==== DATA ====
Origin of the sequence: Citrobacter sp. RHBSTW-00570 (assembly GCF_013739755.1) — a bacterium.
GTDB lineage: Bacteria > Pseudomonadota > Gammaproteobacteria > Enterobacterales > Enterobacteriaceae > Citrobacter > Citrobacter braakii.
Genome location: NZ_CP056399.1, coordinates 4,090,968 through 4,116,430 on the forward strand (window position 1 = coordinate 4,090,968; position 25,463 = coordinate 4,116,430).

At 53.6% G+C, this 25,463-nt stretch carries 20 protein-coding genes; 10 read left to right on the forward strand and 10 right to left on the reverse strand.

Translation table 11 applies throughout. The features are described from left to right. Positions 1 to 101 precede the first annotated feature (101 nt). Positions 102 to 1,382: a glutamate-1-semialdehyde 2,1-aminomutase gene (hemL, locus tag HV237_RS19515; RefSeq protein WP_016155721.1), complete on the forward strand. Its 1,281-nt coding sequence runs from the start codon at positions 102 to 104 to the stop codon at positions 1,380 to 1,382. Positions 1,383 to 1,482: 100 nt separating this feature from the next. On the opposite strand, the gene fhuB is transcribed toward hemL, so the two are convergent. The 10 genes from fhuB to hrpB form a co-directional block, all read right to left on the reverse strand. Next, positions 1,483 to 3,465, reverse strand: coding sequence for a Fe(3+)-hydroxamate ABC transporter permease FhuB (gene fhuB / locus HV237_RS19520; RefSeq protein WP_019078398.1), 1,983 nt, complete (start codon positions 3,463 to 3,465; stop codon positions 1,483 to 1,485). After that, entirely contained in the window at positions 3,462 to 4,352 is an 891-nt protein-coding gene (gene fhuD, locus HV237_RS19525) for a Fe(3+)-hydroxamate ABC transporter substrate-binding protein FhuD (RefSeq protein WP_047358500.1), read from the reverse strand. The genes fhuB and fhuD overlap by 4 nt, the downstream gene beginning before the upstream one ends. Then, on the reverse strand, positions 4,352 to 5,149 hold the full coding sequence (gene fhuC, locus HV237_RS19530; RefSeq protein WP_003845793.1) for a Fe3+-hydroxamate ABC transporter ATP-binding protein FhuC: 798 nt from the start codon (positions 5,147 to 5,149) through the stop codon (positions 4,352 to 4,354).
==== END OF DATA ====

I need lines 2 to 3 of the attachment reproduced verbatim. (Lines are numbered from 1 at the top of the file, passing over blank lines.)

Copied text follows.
GTDB lineage: Bacteria > Pseudomonadota > Gammaproteobacteria > Enterobacterales > Enterobacteriaceae > Citrobacter > Citrobacter braakii.
Genome location: NZ_CP056399.1, coordinates 4,090,968 through 4,116,430 on the forward strand (window position 1 = coordinate 4,090,968; position 25,463 = coordinate 4,116,430).